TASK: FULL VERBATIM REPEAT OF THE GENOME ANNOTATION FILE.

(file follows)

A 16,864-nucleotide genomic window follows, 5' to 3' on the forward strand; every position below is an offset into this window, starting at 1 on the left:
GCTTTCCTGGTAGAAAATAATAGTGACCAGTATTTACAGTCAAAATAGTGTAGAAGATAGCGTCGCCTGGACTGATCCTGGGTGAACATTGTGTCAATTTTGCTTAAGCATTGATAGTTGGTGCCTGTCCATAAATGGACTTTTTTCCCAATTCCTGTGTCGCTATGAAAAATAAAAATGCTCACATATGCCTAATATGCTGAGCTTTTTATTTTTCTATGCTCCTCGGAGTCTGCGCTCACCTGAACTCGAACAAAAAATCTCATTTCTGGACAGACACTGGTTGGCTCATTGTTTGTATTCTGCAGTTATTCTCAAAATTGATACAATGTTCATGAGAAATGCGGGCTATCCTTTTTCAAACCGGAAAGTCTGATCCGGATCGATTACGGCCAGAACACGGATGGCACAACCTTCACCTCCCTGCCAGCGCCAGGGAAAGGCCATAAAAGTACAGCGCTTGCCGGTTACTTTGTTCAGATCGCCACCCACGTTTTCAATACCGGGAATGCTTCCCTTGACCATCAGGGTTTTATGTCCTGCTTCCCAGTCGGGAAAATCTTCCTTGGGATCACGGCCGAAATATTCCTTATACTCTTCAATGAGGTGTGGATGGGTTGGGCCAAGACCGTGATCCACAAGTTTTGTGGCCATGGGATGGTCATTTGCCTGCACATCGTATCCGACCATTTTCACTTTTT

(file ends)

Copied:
A 16,864-nucleotide genomic window follows, 5' to 3' on the forward strand; every position below is an offset into this window, starting at 1 on the left:
GCTTTCCTGGTAGAAAATAATAGTGACCAGTATTTACAGTCAAAATAGTGTAGAAGATAGCGTCGCCTGGACTGATCCTGGGTGAACATTGTGTCAATTTTGCTTAAGCATTGATAGTTGGTGCCTGTCCATAAATGGACTTTTTTCCCAATTCCTGTGTCGCTATGAAAAATAAAAATGCTCACATATGCCTAATATGCTGAGCTTTTTATTTTTCTATGCTCCTCGGAGTCTGCGCTCACCTGAACTCGAACAAAAAATCTCATTTCTGGACAGACACTGGTTGGCTCATTGTTTGTATTCTGCAGTTATTCTCAAAATTGATACAATGTTCATGAGAAATGCGGGCTATCCTTTTTCAAACCGGAAAGTCTGATCCGGATCGATTACGGCCAGAACACGGATGGCACAACCTTCACCTCCCTGCCAGCGCCAGGGAAAGGCCATAAAAGTACAGCGCTTGCCGGTTACTTTGTTCAGATCGCCACCCACGTTTTCAATACCGGGAATGCTTCCCTTGACCATCAGGGTTTTATGTCCTGCTTCCCAGTCGGGAAAATCTTCCTTGGGATCACGGCCGAAATATTCCTTATACTCTTCAATGAGGTGTGGATGGGTTGGGCCAAGACCGTGATCCACAAGTTTTGTGGCCATGGGATGGTCATTTGCCTGCACATCGTATCCGACCATTTTCACTTTTT